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The Collapse Of Oil Price Volatility

1. Oil volatility collapses

- For two months, the oil market has been incredibly boring. Brent futures have not moved more than $1 per barrel in either direction over a single day for seven consecutive weeks.

- The OPEC+ cuts have stabilized the physical market, and money managers have placed bets on options that pay off with lower volatility. According to the Wall Street Journal, so-called “strangles” have suppressed implied volatility.

- Implied volatility has declined from a peak of 345 percent on April 21 (when oil prices went negative) to just under 30 percent by late August.

- The trades have trapped oil prices within a narrow range. “It feels like we have two tectonic plates building up energy,” Marwan Younes, chief investment officer of Massar Capital Management, told the WSJ. “The day it gives way will be a fairly eventful day.”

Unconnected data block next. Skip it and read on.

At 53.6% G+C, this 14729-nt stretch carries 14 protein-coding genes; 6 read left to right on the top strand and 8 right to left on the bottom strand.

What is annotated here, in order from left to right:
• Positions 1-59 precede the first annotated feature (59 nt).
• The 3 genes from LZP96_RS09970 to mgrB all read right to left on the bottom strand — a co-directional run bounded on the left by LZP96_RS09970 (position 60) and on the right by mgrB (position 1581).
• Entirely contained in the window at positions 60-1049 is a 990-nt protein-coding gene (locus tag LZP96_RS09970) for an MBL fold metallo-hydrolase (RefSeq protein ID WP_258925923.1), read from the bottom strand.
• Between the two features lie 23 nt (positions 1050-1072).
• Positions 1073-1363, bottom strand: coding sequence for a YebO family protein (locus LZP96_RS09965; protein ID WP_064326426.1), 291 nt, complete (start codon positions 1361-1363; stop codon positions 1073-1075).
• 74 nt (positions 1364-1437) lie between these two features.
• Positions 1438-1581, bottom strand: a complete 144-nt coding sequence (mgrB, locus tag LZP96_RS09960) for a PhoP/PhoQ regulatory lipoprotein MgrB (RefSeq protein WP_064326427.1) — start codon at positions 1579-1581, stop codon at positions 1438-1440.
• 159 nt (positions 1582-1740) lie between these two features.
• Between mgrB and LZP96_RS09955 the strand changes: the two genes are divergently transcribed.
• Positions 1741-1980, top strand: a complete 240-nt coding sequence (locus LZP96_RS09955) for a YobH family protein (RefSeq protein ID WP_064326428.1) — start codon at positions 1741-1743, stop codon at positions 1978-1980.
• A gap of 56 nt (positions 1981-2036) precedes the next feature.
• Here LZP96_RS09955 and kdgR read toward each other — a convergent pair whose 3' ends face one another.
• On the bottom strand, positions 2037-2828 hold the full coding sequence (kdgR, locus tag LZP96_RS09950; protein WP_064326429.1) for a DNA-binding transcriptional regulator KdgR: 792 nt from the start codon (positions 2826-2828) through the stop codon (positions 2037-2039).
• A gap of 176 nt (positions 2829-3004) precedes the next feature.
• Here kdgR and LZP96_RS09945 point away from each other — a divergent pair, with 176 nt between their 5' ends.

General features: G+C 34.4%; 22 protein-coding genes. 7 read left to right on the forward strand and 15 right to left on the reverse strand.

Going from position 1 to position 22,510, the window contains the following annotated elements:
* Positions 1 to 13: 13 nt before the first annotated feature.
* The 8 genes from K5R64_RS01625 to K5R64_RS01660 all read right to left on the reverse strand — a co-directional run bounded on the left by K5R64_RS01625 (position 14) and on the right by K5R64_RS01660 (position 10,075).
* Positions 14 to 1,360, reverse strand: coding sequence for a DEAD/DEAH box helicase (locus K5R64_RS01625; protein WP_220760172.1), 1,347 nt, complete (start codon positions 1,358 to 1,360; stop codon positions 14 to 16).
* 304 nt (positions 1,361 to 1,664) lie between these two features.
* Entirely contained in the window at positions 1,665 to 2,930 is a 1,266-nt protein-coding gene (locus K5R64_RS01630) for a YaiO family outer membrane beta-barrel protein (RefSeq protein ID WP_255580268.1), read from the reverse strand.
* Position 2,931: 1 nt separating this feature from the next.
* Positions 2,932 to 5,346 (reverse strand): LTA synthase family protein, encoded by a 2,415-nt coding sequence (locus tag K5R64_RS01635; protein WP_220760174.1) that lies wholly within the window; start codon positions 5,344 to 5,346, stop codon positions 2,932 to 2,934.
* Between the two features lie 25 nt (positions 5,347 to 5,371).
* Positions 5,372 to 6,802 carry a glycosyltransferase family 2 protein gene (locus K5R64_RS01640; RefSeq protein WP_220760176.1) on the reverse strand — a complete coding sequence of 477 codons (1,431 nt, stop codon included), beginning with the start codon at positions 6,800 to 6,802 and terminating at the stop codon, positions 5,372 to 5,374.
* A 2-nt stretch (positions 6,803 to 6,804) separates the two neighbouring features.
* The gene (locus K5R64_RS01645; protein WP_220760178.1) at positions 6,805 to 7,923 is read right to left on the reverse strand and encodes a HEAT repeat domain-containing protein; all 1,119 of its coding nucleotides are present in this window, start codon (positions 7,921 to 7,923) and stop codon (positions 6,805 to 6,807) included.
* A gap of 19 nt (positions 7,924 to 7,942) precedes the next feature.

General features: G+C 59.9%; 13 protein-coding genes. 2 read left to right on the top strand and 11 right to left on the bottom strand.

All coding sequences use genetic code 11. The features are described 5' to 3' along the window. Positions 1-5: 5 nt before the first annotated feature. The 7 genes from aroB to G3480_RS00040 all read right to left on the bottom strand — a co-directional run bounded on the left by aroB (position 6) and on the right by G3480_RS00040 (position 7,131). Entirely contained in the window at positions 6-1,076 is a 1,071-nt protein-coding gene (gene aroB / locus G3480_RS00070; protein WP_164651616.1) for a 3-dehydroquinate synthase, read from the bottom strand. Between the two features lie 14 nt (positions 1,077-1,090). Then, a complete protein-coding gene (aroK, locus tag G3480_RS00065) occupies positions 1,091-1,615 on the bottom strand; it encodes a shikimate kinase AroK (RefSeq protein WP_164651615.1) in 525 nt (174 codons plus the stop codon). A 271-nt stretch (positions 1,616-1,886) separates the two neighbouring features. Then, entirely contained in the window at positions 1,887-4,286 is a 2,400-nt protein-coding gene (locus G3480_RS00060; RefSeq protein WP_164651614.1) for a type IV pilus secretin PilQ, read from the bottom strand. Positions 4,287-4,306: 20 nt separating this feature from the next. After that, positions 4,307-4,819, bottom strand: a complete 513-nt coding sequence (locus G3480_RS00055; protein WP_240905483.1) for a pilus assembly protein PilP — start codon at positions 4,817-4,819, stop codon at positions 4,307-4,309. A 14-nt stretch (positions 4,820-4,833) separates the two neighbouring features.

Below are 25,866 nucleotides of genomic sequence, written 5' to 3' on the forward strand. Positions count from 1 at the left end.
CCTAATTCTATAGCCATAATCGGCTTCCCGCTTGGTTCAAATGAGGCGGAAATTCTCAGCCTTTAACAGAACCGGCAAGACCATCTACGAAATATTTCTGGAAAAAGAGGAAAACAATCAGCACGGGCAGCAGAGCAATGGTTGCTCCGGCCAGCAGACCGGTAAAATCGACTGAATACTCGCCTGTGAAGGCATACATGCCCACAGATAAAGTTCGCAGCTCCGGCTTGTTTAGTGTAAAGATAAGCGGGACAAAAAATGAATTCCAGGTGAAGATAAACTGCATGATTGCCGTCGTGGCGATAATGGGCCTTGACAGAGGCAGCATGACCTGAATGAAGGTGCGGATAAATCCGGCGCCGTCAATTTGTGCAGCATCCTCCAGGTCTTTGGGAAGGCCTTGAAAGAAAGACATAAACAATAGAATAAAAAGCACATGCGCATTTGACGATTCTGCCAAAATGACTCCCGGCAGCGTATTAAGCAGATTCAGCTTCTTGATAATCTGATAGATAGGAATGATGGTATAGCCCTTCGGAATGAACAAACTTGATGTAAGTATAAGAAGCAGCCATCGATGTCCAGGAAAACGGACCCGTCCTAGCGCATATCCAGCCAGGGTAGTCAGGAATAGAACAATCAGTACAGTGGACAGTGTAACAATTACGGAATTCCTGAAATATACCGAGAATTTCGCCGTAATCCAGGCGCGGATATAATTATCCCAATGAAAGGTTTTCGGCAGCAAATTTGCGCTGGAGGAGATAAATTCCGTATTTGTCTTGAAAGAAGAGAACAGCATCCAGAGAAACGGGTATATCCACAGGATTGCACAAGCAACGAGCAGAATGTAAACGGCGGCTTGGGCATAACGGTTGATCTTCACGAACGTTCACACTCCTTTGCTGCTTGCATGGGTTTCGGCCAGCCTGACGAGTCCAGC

2. Natural gas power burn hit record in July

- On July 27, U.S. natural gas used in the power sector hit a record high at 47.2 billion cubic feet. Gas-fired power generation reached 316 GW, also a record high.

- The previous record stood at 45.4 Bcf, set on August 6, 2019. Gas power burn surpassed that previous record on seven days last month.

- High temperatures and low prices stoked demand. Also new gas-fired power plants added capacity.

- Gas made up 45 percent of U.S. power generation on July 27, with coal at 24 percent, nuclear at 17…





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